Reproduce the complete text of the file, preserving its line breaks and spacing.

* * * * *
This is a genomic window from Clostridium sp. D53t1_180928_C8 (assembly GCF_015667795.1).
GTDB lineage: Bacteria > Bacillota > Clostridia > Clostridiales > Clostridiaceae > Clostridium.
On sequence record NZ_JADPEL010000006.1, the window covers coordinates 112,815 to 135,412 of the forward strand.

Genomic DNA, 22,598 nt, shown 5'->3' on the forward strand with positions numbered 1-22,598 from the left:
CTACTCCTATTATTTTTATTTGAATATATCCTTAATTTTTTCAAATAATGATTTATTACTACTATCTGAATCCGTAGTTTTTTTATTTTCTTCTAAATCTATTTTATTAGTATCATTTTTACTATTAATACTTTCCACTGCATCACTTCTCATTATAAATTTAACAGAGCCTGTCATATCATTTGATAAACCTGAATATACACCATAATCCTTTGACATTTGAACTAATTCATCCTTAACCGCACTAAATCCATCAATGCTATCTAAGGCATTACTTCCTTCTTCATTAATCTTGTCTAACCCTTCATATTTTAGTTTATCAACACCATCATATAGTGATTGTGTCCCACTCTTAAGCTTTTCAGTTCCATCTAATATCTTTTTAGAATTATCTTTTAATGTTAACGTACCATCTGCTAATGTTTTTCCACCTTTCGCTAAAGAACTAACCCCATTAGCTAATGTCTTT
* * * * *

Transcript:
This is a genomic window from Clostridium sp. D53t1_180928_C8 (assembly GCF_015667795.1).
GTDB lineage: Bacteria > Bacillota > Clostridia > Clostridiales > Clostridiaceae > Clostridium.
On sequence record NZ_JADPEL010000006.1, the window covers coordinates 112,815 to 135,412 of the forward strand.

Genomic DNA, 22,598 nt, shown 5'->3' on the forward strand with positions numbered 1-22,598 from the left:
CTACTCCTATTATTTTTATTTGAATATATCCTTAATTTTTTCAAATAATGATTTATTACTACTATCTGAATCCGTAGTTTTTTTATTTTCTTCTAAATCTATTTTATTAGTATCATTTTTACTATTAATACTTTCCACTGCATCACTTCTCATTATAAATTTAACAGAGCCTGTCATATCATTTGATAAACCTGAATATACACCATAATCCTTTGACATTTGAACTAATTCATCCTTAACCGCACTAAATCCATCAATGCTATCTAAGGCATTACTTCCTTCTTCATTAATCTTGTCTAACCCTTCATATTTTAGTTTATCAACACCATCATATAGTGATTGTGTCCCACTCTTAAGCTTTTCAGTTCCATCTAATATCTTTTTAGAATTATCTTTTAATGTTAACGTACCATCTGCTAATGTTTTTCCACCTTTCGCTAAAGAACTAACCCCATTAGCTAATGTCTTT